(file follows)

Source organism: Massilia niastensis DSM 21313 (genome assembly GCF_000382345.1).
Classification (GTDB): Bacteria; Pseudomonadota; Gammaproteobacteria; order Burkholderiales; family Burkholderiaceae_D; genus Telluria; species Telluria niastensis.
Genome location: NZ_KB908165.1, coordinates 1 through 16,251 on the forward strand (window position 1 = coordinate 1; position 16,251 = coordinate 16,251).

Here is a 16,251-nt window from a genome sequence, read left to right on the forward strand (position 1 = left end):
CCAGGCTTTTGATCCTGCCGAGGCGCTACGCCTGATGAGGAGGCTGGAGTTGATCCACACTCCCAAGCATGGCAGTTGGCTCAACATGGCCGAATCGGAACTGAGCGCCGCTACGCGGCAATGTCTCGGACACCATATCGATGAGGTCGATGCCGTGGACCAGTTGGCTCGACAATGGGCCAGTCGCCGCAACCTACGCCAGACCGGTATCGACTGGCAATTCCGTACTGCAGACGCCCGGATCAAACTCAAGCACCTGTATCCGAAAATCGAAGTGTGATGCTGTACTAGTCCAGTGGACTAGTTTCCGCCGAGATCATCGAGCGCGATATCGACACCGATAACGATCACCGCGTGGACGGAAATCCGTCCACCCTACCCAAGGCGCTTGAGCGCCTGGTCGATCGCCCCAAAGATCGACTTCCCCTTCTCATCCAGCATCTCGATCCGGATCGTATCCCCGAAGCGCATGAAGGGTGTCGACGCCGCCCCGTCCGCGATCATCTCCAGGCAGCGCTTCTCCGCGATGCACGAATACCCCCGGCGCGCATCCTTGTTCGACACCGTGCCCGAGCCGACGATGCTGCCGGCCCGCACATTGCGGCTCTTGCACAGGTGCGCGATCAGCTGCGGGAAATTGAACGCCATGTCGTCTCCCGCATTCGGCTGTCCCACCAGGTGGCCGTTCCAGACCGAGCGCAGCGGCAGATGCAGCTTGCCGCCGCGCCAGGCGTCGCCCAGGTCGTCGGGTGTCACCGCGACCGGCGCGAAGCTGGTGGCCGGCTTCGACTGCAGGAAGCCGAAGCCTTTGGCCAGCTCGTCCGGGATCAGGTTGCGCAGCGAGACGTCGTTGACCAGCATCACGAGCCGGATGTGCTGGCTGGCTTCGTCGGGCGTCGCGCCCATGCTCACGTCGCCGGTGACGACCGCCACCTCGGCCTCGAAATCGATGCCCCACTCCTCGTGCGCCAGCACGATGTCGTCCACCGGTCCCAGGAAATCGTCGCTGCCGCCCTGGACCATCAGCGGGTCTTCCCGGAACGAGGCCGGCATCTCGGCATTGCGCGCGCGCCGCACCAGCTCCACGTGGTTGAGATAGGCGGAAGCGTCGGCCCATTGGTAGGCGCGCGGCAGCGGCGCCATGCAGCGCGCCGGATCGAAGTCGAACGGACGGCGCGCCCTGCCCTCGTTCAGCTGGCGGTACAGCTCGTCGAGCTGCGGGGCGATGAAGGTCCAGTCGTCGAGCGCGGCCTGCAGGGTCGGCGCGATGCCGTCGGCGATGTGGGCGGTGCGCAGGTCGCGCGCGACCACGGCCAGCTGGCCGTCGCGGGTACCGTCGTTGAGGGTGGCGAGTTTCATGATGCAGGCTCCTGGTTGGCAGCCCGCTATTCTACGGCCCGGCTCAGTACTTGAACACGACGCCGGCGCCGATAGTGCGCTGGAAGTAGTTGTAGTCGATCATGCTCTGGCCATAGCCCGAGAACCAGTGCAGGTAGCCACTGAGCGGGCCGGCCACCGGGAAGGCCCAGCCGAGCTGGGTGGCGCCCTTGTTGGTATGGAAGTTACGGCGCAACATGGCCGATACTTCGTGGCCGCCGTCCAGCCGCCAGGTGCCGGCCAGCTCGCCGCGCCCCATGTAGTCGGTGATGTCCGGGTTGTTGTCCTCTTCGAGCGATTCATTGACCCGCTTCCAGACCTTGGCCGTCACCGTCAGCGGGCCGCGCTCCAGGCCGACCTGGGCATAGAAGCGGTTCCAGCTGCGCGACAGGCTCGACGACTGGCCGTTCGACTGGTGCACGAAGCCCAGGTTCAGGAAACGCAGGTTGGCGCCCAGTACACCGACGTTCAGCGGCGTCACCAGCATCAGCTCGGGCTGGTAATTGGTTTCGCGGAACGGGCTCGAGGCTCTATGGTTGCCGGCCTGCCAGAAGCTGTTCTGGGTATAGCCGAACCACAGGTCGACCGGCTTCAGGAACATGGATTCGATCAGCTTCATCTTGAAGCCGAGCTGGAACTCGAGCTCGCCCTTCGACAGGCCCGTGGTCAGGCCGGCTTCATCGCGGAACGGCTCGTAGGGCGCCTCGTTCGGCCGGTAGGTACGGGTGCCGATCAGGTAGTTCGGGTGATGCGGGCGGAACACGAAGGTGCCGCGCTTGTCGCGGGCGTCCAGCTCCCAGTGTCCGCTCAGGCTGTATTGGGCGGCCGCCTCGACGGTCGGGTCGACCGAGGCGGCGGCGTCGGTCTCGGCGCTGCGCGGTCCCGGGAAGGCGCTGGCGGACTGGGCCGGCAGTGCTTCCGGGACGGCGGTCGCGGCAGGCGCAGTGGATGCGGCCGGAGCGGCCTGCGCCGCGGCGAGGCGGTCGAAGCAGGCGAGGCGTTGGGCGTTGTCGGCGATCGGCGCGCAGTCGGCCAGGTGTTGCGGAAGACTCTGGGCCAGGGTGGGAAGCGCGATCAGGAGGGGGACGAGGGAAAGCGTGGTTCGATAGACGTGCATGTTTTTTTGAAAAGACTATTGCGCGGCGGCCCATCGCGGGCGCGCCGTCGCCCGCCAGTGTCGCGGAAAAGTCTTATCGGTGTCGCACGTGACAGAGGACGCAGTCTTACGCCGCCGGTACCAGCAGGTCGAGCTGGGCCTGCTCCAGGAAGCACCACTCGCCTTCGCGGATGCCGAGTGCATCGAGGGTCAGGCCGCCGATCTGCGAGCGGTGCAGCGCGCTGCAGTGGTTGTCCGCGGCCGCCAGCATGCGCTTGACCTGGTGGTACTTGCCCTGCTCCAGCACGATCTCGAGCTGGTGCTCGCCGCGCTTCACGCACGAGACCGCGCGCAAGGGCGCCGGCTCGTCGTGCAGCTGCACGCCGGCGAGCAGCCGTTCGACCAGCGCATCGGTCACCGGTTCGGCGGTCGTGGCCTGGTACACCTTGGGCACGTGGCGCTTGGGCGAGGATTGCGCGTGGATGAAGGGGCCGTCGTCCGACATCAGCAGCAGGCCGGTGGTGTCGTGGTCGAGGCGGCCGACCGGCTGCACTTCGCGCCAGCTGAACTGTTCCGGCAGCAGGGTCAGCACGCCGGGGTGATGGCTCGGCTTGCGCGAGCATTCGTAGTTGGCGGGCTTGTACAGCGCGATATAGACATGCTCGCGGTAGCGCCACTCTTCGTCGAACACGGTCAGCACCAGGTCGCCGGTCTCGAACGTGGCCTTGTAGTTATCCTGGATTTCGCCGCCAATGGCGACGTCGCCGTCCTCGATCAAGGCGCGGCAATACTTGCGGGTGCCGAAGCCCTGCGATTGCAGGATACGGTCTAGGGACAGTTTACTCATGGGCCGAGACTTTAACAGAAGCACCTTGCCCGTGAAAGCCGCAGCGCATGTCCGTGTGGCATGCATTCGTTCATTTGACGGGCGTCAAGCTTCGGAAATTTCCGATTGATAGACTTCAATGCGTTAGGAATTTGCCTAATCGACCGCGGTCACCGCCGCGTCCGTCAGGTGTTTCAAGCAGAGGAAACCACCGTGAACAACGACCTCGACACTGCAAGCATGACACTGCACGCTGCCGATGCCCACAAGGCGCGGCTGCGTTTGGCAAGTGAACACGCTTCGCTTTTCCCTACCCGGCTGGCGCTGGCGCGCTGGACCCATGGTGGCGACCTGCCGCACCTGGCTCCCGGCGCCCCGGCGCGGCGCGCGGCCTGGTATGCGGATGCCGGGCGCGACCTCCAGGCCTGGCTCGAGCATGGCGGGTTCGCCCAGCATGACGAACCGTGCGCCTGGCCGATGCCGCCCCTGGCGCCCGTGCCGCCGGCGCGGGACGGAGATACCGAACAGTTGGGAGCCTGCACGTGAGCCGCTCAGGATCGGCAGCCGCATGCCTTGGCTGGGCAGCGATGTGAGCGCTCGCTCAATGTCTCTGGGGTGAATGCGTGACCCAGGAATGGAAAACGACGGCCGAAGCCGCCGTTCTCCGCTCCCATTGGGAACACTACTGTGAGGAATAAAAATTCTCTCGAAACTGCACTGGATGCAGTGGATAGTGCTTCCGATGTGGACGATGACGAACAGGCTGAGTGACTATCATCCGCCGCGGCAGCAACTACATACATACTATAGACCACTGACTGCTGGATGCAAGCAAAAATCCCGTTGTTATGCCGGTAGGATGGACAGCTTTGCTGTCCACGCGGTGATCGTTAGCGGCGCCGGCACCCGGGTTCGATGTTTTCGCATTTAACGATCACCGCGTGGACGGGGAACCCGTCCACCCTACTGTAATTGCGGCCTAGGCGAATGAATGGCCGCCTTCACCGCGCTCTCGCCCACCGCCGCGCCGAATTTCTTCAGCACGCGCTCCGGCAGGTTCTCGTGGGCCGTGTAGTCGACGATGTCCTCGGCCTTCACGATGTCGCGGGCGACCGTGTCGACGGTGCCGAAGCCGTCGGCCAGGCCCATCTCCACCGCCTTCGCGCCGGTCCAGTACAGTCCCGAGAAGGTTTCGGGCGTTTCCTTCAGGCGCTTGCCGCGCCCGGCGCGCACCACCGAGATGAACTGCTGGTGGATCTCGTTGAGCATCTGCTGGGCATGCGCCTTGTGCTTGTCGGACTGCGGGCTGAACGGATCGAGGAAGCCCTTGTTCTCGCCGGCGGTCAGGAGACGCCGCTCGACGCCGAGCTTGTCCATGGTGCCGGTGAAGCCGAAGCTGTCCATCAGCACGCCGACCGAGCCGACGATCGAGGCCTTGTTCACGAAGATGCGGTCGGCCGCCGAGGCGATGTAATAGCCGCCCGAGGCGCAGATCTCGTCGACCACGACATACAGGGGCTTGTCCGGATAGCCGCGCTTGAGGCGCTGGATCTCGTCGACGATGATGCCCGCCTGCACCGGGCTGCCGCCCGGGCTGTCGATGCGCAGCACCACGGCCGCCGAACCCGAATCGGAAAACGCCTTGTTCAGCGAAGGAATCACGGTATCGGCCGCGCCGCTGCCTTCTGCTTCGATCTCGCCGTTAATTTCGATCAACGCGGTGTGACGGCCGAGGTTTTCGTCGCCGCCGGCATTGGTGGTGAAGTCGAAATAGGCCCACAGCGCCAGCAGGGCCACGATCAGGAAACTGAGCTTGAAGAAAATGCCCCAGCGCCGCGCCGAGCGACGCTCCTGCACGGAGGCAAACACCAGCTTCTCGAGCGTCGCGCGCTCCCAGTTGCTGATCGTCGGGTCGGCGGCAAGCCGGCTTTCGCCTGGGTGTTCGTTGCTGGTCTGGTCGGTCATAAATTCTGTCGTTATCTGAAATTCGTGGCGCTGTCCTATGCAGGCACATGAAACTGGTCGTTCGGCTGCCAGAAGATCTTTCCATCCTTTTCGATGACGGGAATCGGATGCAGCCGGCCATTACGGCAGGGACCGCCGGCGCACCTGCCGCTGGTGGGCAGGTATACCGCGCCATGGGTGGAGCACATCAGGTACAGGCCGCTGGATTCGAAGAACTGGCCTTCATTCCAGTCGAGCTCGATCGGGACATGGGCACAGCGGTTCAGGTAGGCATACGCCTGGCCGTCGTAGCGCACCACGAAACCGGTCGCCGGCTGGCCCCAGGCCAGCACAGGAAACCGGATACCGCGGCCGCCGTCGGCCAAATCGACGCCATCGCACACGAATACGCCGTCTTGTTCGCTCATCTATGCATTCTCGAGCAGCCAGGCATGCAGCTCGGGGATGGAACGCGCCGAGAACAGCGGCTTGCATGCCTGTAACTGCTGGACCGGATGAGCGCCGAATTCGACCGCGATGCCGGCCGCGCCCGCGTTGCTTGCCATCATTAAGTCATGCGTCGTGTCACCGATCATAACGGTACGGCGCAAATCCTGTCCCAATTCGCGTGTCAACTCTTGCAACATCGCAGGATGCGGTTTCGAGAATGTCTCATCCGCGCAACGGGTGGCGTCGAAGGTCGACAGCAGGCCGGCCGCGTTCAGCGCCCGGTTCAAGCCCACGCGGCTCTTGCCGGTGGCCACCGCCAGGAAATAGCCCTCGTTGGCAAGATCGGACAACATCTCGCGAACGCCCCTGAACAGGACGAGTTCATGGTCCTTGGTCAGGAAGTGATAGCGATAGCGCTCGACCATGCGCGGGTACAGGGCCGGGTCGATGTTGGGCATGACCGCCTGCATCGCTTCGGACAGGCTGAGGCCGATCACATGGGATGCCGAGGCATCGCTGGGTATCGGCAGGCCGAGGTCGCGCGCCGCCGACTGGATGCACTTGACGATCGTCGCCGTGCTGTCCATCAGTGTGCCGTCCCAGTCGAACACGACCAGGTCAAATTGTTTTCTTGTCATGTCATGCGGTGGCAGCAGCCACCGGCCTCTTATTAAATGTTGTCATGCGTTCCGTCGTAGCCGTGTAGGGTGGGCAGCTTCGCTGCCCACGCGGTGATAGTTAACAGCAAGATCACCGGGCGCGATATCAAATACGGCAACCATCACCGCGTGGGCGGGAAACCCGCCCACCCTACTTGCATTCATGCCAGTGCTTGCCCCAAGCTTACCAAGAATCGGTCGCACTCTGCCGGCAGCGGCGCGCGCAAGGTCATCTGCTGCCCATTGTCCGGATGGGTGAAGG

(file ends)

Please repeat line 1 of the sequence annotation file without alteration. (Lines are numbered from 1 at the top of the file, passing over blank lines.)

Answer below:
Source organism: Massilia niastensis DSM 21313 (genome assembly GCF_000382345.1).